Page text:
Yet to do that is to lose everything. The money and the car wash and the stability. Walt might have become a monster. He might have become something she hated, deep down. But there are other aspects to her new life that she obviously enjoys. Her clothes are nicer, and she drives a better car. She's becoming adapted to her new habitat, and even worse, she should go to jail for laundering that money, for knowing about her husband's actions and telling no one, for so many things. She's trapped, as buried as the money Walter sticks beneath the desert sands.
The White-Schrader family axis has been "Breaking Bad's" one constant, even from its earliest days, when it was a much smaller-scale domestic drama than the pulp extravaganza it's become. And if you've ever wondered precisely why Gilligan and his cohorts would pause the action to spend time at another family dinner or family barbecue, well, "Buried" provides your answer. The moment Marie slaps Skyler feels seismic, as does the awful, horrifying fight over baby Holly, whom Marie tries to take with her after learning all that Walt has done and realizing her sister's complicity. Yet it also provides Skyler with the answer she thinks she needs: Hank doesn't know anything. If she and Walt can just lay low for a while, then this might all blow over.
Until Jesse Pinkman re-enters the story and the bomb goes off.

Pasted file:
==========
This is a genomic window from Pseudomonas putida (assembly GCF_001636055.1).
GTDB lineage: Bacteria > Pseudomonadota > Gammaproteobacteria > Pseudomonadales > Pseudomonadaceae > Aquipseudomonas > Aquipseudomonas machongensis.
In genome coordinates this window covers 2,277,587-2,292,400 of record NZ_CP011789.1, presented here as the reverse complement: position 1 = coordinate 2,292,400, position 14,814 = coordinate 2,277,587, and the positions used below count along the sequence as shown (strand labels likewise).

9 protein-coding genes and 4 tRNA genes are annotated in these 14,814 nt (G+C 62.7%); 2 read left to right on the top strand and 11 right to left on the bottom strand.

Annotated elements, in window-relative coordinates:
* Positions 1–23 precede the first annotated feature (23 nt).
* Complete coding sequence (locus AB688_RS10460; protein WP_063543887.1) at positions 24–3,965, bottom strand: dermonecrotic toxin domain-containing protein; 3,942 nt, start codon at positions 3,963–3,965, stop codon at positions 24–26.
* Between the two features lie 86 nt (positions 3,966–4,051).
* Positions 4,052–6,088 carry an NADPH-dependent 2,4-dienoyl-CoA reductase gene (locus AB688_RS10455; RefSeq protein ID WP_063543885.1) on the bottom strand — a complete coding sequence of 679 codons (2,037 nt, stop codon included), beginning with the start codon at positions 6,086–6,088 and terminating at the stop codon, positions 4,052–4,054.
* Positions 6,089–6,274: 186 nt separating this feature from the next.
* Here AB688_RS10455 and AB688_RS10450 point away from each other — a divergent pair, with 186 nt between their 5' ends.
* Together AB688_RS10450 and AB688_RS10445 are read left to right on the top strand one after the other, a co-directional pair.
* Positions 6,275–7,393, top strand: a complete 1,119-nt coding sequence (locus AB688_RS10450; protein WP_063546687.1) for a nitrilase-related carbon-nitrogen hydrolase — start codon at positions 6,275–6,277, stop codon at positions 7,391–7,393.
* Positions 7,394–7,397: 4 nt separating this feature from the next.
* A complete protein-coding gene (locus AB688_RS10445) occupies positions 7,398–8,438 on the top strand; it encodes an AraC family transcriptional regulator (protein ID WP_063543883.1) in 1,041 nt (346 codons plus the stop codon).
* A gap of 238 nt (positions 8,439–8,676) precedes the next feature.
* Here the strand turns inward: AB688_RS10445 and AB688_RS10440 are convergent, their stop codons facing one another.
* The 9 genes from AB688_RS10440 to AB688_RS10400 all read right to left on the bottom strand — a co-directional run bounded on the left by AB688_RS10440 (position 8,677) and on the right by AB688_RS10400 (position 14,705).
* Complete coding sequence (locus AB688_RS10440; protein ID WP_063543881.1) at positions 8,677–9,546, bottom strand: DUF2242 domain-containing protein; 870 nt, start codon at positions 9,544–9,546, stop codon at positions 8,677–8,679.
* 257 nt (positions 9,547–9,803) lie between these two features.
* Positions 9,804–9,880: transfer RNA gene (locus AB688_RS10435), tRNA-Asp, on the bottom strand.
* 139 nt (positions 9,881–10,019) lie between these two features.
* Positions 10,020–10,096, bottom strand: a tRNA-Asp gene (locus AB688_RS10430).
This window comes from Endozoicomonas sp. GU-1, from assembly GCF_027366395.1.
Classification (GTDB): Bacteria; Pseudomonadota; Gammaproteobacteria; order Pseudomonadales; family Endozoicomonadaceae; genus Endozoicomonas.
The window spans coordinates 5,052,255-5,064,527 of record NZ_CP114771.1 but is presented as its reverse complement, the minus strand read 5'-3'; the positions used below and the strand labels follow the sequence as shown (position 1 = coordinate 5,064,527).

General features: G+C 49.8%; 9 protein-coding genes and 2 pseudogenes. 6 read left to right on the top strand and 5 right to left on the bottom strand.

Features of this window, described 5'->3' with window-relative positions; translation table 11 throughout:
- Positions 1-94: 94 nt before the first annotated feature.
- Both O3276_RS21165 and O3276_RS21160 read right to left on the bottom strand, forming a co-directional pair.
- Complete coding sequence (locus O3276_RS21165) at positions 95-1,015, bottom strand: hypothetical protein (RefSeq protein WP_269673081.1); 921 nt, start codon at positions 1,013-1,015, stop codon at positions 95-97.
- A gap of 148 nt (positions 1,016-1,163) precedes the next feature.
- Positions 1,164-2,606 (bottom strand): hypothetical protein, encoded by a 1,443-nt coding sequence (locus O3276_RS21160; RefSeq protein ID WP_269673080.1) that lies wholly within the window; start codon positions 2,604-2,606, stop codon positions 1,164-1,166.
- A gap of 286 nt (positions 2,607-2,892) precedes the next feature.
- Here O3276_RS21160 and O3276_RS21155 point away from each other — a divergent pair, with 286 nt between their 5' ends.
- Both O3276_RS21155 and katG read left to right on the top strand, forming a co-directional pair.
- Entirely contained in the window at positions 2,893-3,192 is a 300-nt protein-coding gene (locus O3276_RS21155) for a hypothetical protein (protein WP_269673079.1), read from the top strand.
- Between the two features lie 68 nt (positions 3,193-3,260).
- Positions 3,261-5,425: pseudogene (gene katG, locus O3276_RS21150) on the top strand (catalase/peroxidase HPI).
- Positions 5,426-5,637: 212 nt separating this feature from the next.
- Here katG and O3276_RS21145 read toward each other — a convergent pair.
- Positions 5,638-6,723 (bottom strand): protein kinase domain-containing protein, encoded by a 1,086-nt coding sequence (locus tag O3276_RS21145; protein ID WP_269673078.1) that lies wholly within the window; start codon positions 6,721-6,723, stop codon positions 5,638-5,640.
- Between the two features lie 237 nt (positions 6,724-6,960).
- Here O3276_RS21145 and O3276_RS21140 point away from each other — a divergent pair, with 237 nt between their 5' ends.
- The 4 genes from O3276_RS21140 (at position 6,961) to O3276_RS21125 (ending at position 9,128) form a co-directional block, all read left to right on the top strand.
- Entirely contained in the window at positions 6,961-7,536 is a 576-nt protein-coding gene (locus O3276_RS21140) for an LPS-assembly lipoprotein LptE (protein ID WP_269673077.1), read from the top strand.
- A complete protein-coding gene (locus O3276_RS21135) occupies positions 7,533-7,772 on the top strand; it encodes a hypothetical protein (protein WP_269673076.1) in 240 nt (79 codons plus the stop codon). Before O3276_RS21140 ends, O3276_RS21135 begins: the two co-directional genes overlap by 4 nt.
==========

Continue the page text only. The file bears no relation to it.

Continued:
"Breaking Bad" has always occupied a moral universe, a place where some sort of moral force tugs at strings behind the scenes to make sure the good are rewarded and the wicked punished — eventually. Yes, so much of Hank's investigation is driven by evidence that simply falls into his lap, but in almost every case, that evidence lands in his lap because he makes a difficult but moral choice somewhere else in his life. Think, for instance, of how he accepts the punishment for beating up Jesse in season 3's "One Minute," only to see that repaid by the universe in his survival of the shootout with the Cousins.
Here, he realizes with Marie's help that he needs to go in and tell his colleagues what he suspects, the better to get them on the case and bring down Walt. It will end his career, almost certainly, not just because he never realized this, so blinded was he by his affection for and underestimation of Walt, but also presumably because his recovery from that shootout was funded by drug money, even if he didn't know it at the time. Yet it's the right thing to do, and Hank always does the right thing. And right before he's about to call the conference to talk it over with the others, he finds out that his "old friend" Jesse Pinkman is in custody, having turned up with millions of dollars in cash in a park. Once again, he's rewarded indirectly.
"Buried" has problems here and there. Walt's ability to dig a hole in the desert large enough to bury all of that money strains credulity when he's on chemotherapy, though I appreciated the hat tips to "Fargo" and having him collapse from the strain eventually. (His offer to turn himself in was also the most human he's been in ages.) And the scenes with Lydia and Todd still seem dropped in from another, lesser show entirely. I dearly hope they're leading somewhere other than just marking time.
Yet any qualms I might have are easily wiped away by the sound of that merry-go-round over the closing credits, groaning and moaning away. Bombs are about to go off all over Albuquerque, and who knows who will be caught in the shrapnel?